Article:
Poor people (like this CP) might/could donate a lot of time to the zoo instead of or in addition to money. But alas, volunteer programs also cost money! Training to care for a particular species, management of the program itself, and costs of limiting liability all cost money. Money that (some might argue) could go directly toward the care of said pandas. However, volunteering is not as easy as one might imagine--there are significant hoops to jump through if you want to become a volunteer. For example, The National Zoo has pretty strict requirements as to training attendance and the duration of your volunteer stint. At their volunteer page, under the position of "Photo Collection Assistant", it reads "Time commitment: Two or three days a week for four to six hours. Weekdays only between 7:30 a.m. and 4 p.m." Those parameters don't allow for much of the population at large to volunteer! Furthermore, several of their volunteer programs require an up-front commitment, sometimes upwards of a year, in addition to training, from their volunteers. These are significant hurdles to overcome when attempting to recruit for good, unpaid help!

What is needed is a retooling of the Zoo's volunteer program, which ironically also costs more money. As I see it, the issue comes down to the transaction costs of implementing a new zoo volunteer program that allows the greatest number of volunteers to participate, with a mininum of "hassle" on both parts (the zoo's and the volunteers') while simulatenously keeping the costs down. The Zoo could invest just a little more into retooling their volunteer program and use the program itself as both a volunteer recruitment tool and possibly even a fund raising tool for the panda conservation fund. By severely limiting the number and types of people who are able to volunteer, they are under-utilizing a near free and endless resource!

I can understand these restrictions and the reasons as to why they are in place. Obviously no business wants to go through the trouble of hiring and training an employee who ends up quitting after one week. And obviously, the zoo needs folks M-F 9-5 as well as in the evenings and the weekends. (FYI--Pandas do not only eat & poop during business hours.)

But surely, if zoos need funds in order to keep pandas, and there exists a pool of willing and able volunteers to help, ought not the zoos be able to find a way to make this relationship work? I don't have any formal panda education or panda training, but I'll bet I can move bamboo and shovel panda poop with the best! I would scoop panda poop if it would help keep or bring more Tai Shans into the neighborhood. (Isn't it obvious this CP has time enough to spare?) But I literally can't afford to volunteer for the National Zoo!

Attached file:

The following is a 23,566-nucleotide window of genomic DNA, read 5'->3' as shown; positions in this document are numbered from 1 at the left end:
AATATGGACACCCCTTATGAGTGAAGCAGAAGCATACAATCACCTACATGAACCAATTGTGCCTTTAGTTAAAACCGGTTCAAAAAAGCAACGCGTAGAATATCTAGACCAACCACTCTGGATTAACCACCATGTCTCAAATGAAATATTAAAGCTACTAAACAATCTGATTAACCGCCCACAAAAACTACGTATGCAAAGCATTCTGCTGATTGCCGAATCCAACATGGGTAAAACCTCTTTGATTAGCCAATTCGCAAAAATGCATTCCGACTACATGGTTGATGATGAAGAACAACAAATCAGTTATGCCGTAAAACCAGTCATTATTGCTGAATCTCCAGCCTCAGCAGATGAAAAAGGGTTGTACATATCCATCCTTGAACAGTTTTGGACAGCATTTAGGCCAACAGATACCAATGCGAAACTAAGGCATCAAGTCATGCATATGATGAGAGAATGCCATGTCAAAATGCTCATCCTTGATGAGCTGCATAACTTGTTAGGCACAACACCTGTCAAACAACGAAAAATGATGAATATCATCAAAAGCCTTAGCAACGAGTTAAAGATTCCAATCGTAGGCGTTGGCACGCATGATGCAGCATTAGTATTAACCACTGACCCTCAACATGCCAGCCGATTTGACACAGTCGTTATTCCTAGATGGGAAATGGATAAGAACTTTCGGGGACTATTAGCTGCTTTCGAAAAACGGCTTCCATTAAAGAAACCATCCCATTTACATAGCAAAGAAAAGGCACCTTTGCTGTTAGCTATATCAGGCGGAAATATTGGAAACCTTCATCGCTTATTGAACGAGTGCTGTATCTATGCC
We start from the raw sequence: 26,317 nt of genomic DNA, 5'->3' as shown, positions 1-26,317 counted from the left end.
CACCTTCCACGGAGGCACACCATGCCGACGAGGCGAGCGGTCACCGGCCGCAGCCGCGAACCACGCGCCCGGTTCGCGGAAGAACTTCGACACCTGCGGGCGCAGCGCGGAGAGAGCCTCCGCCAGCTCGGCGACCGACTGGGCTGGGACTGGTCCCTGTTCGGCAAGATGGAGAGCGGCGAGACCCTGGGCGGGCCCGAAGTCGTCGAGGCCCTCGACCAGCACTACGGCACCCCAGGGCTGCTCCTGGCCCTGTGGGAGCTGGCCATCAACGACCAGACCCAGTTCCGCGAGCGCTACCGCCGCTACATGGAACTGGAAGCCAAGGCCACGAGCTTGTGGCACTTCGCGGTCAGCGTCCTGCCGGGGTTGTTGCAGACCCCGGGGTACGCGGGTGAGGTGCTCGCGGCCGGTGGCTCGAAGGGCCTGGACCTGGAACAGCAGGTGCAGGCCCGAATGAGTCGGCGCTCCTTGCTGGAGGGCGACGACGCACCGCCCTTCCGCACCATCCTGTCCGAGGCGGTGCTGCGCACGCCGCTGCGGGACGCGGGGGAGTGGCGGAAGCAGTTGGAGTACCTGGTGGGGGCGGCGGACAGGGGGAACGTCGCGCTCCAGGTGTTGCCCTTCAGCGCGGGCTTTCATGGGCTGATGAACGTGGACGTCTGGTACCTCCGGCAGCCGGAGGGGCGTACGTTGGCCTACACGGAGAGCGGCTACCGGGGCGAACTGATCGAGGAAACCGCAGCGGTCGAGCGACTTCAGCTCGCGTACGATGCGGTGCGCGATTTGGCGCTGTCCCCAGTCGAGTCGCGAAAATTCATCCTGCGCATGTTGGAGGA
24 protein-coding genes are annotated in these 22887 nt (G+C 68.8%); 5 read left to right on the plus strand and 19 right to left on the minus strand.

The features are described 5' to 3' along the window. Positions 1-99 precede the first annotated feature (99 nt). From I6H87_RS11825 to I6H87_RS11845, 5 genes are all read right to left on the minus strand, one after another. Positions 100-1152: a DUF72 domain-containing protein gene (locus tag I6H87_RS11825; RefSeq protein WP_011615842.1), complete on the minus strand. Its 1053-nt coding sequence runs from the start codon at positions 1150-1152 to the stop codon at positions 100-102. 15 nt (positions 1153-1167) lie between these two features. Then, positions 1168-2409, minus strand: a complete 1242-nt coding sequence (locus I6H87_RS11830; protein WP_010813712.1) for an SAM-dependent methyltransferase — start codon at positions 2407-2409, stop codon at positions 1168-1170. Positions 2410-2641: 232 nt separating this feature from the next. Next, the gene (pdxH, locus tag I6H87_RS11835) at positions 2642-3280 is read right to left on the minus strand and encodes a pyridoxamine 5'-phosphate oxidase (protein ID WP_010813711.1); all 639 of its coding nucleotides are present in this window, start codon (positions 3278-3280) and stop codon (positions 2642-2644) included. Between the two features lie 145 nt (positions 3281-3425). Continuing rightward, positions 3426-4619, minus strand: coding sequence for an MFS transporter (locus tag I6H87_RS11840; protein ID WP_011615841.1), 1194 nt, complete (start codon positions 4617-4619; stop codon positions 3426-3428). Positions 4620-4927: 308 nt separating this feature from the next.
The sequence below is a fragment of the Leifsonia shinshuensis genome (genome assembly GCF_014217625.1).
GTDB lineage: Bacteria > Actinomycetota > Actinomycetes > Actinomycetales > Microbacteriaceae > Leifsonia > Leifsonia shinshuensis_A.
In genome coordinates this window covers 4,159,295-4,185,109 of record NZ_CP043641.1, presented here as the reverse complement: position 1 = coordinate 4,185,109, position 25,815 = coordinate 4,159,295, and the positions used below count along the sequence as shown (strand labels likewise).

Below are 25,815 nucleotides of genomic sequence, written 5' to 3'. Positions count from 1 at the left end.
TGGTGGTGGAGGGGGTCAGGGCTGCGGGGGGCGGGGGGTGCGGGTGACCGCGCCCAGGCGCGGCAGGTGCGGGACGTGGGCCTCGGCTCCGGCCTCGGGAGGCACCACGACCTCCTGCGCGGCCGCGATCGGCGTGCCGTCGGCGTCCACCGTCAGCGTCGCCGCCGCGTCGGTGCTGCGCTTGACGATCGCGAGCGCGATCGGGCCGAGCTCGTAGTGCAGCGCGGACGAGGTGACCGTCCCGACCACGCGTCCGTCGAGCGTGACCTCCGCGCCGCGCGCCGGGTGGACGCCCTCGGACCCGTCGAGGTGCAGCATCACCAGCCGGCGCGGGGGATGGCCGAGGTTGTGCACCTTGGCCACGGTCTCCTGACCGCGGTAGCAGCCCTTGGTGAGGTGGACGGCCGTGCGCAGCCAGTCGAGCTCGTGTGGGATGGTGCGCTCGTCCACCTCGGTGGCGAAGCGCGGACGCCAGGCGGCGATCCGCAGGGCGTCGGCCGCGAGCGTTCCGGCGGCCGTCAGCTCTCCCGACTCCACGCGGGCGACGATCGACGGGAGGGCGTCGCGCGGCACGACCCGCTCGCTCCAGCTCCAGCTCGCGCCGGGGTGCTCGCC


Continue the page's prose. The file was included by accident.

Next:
To be perfectly clear, I am not complaining IN THE LEAST that the zoo's volunteer program is too strict or inconvenient for the likes of me. At no point should the administration of a program, or people politics ever take precedence (or take away) from the duty of caring for the zoo animals to the fullest extent possible. My point is just that I believe there is a huge population of would-be volunteers out there, especially in hectic cities like DC, if not for the "upfront" hurdles of signing up. A program that is easier for volunteers to access, more work-schedule friendly, and allows flexibility to volunteer among different species could create a vastly different zoo volunteer enviornment, foster the feeling of community between a city and its zoo, and possibly even foster good PR opportunities for the zoo.

And really, I just want to pet a panda...

Wednesday, February 15, 2006

The Great Wall of Panda Bounce

Send in a screen shot of your highest PB score and we'll post it to The Great Wall, a new link to the Panda Bounce page on!!

Speaking of which I have a very serious problem concerning this. I have every intention of posting my highest score, but I can't access Panda Bounce during the day (See previous post regarding "not user error") and I don't have the time at night over the next couple weeks. As you can imagine, the day time is when and where I would need a good Bounce the most, and at night, well, that's valuable Olympics-watching time!

What's a certified pandologist to do?

So, while I can't do the same just yet, send in your best score and we'll post it to the Wall! (What, you were going to do WORK today??)


A very exciting day in the world of Pandology!

What do you call a black guy, an Asian guy and a white guy rapping together?

(click on the article titled "Giant Panda Crafts Pure Form Rap" at the link to KY Kernel above. Adding to my ever widening collection of baffling internet issues, I can't access this specific article any more from my work computer, whereas I could an hour ago. I know not why.)

And no, its NOT user error. Quit judging me. >:0

Wild Panda in China Caught on Tape!

Panda shoots free and leaves cage
this article is safe for kids. Not a story about panda guerilla warriors. The panda doesn't even have a gun!

Cheating on George
Panda Cub Gets Visit From First Lady

And finally, this is what I'd drive in the Mongol Rally ... in 15-20 years...

Tuesday, February 14, 2006

Cuteness Update!!!

Sorry! I can't post pics until later but there are totally cute pics on these pages!

Panda's First Snow

Tai Shan's First Snow (c/o CP2!)

Monday, February 13, 2006